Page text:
So what is speech to text? In 2017, Microsoft researchers reached a historical human parity milestone of transcribing conversational telephony speech on the widely benchmarked Switchboard task. The speech recognition word error rate was reported to be as low as 4 professional human transcribers working together on the same benchmark, which was funded by IBM Watson speech team on the same task. Both acoustic modeling and language modeling are important parts of modern statistically-based speech recognition algorithms. Language modeling is also used in many other natural language processing applications such as document classification or statistical machine translation. Modern general-purpose speech recognition systems are based on Hidden Markov Models. These are statistical models that output a sequence of symbols or quantities. HMMs are used in speech recognition because a speech signal can be viewed as a piecewise stationary signal or a short-time stationary signal.

The hidden Markov model will tend to have in each state a statistical distribution that is a mixture of diagonal covariance Gaussians, which will give a likelihood for each observed vector. Each word, or (for more general speech recognition systems), each phoneme, will have a different output distribution; a hidden Markov model for a sequence of words or phonemes is made by concatenating the individual trained hidden Markov models for the separate words and phonemes.

Modern speech recognition systems use various combinations of a number of standard techniques in order to improve results over the basic approach described above. A typical large-vocabulary system would need context dependency for the phonemes (so phonemes with different left and right context have different realizations as HMM states); it would use cepstral normalization to normalize for different speaker and recording conditions; for further speaker normalization it might use vocal tract length normalization (VTLN) for male-female normalization and maximum likelihood linear regression (MLLR) for more general speaker adaptation.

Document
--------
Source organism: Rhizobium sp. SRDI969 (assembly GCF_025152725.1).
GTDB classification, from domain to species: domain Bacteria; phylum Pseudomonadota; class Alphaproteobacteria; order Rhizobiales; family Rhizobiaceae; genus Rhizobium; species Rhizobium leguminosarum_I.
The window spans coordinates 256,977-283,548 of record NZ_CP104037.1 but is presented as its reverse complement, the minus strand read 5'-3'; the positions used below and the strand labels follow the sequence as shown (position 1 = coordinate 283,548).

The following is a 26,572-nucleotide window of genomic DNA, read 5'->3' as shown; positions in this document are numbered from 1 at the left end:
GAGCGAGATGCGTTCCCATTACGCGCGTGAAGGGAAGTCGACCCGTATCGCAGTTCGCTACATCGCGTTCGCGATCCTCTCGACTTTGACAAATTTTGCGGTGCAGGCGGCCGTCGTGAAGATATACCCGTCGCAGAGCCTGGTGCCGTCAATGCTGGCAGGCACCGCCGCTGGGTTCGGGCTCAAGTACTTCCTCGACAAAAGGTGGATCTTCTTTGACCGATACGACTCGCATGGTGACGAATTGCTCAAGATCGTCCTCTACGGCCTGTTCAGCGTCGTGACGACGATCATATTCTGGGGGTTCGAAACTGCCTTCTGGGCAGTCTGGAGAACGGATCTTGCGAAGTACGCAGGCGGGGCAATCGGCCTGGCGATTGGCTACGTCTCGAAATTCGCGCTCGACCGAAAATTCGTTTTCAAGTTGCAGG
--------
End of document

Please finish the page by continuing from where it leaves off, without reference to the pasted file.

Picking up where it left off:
Many systems use so-called discriminative training techniques that dispense with a purely statistical approach to HMM parameter estimation and instead optimize some classification-related measure of the training data (speech to text). Examples are maximum mutual information (MMI), minimum classification error (MCE) and minimum phone error (MPE). Decoding of the speech (the term for what happens when the system is presented with a new utterance and must compute the most likely source sentence) would probably use the Viterbi algorithm to find the best path, and here there is a choice between dynamically creating a combination hidden Markov model, which includes both the acoustic and language model information, and combining it statically beforehand (the finite state transducer, or FST, approach).